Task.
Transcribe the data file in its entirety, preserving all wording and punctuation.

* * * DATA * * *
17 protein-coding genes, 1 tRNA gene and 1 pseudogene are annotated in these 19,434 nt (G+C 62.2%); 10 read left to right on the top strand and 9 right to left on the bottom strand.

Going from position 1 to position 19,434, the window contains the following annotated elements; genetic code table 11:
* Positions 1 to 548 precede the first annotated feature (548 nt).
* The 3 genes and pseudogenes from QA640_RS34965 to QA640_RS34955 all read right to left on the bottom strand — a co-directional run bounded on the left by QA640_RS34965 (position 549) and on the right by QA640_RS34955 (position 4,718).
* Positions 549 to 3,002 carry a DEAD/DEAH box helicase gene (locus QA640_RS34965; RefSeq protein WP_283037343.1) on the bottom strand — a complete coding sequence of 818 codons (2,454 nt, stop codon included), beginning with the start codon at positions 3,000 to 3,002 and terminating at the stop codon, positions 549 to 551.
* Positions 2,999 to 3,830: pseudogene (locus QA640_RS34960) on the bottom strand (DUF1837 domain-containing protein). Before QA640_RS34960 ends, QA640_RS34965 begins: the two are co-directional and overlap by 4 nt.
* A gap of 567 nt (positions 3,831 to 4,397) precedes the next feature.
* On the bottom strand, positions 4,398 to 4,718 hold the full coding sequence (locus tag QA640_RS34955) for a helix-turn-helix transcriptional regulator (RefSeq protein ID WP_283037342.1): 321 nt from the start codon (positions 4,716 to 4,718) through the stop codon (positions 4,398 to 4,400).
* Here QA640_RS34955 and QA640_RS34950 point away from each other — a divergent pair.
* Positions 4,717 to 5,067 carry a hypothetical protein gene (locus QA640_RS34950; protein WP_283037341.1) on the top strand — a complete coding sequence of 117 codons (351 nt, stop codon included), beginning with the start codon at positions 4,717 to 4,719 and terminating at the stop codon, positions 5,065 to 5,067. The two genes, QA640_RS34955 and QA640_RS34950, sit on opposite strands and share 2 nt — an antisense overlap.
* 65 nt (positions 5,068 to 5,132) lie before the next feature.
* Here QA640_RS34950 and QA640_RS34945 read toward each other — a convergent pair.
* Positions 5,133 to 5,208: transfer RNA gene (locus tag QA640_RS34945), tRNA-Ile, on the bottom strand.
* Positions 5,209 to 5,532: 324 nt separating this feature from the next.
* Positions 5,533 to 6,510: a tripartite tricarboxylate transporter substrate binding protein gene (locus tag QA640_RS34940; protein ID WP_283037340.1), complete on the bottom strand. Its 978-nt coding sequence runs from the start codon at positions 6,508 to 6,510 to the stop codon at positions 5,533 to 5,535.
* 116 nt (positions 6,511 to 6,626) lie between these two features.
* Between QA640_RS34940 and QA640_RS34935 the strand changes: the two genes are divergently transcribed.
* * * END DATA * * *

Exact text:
17 protein-coding genes, 1 tRNA gene and 1 pseudogene are annotated in these 19,434 nt (G+C 62.2%); 10 read left to right on the top strand and 9 right to left on the bottom strand.

Going from position 1 to position 19,434, the window contains the following annotated elements; genetic code table 11:
* Positions 1 to 548 precede the first annotated feature (548 nt).
* The 3 genes and pseudogenes from QA640_RS34965 to QA640_RS34955 all read right to left on the bottom strand — a co-directional run bounded on the left by QA640_RS34965 (position 549) and on the right by QA640_RS34955 (position 4,718).
* Positions 549 to 3,002 carry a DEAD/DEAH box helicase gene (locus QA640_RS34965; RefSeq protein WP_283037343.1) on the bottom strand — a complete coding sequence of 818 codons (2,454 nt, stop codon included), beginning with the start codon at positions 3,000 to 3,002 and terminating at the stop codon, positions 549 to 551.
* Positions 2,999 to 3,830: pseudogene (locus QA640_RS34960) on the bottom strand (DUF1837 domain-containing protein). Before QA640_RS34960 ends, QA640_RS34965 begins: the two are co-directional and overlap by 4 nt.
* A gap of 567 nt (positions 3,831 to 4,397) precedes the next feature.
* On the bottom strand, positions 4,398 to 4,718 hold the full coding sequence (locus tag QA640_RS34955) for a helix-turn-helix transcriptional regulator (RefSeq protein ID WP_283037342.1): 321 nt from the start codon (positions 4,716 to 4,718) through the stop codon (positions 4,398 to 4,400).
* Here QA640_RS34955 and QA640_RS34950 point away from each other — a divergent pair.
* Positions 4,717 to 5,067 carry a hypothetical protein gene (locus QA640_RS34950; protein WP_283037341.1) on the top strand — a complete coding sequence of 117 codons (351 nt, stop codon included), beginning with the start codon at positions 4,717 to 4,719 and terminating at the stop codon, positions 5,065 to 5,067. The two genes, QA640_RS34955 and QA640_RS34950, sit on opposite strands and share 2 nt — an antisense overlap.
* 65 nt (positions 5,068 to 5,132) lie before the next feature.
* Here QA640_RS34950 and QA640_RS34945 read toward each other — a convergent pair.
* Positions 5,133 to 5,208: transfer RNA gene (locus tag QA640_RS34945), tRNA-Ile, on the bottom strand.
* Positions 5,209 to 5,532: 324 nt separating this feature from the next.
* Positions 5,533 to 6,510: a tripartite tricarboxylate transporter substrate binding protein gene (locus tag QA640_RS34940; protein ID WP_283037340.1), complete on the bottom strand. Its 978-nt coding sequence runs from the start codon at positions 6,508 to 6,510 to the stop codon at positions 5,533 to 5,535.
* 116 nt (positions 6,511 to 6,626) lie between these two features.
* Between QA640_RS34940 and QA640_RS34935 the strand changes: the two genes are divergently transcribed.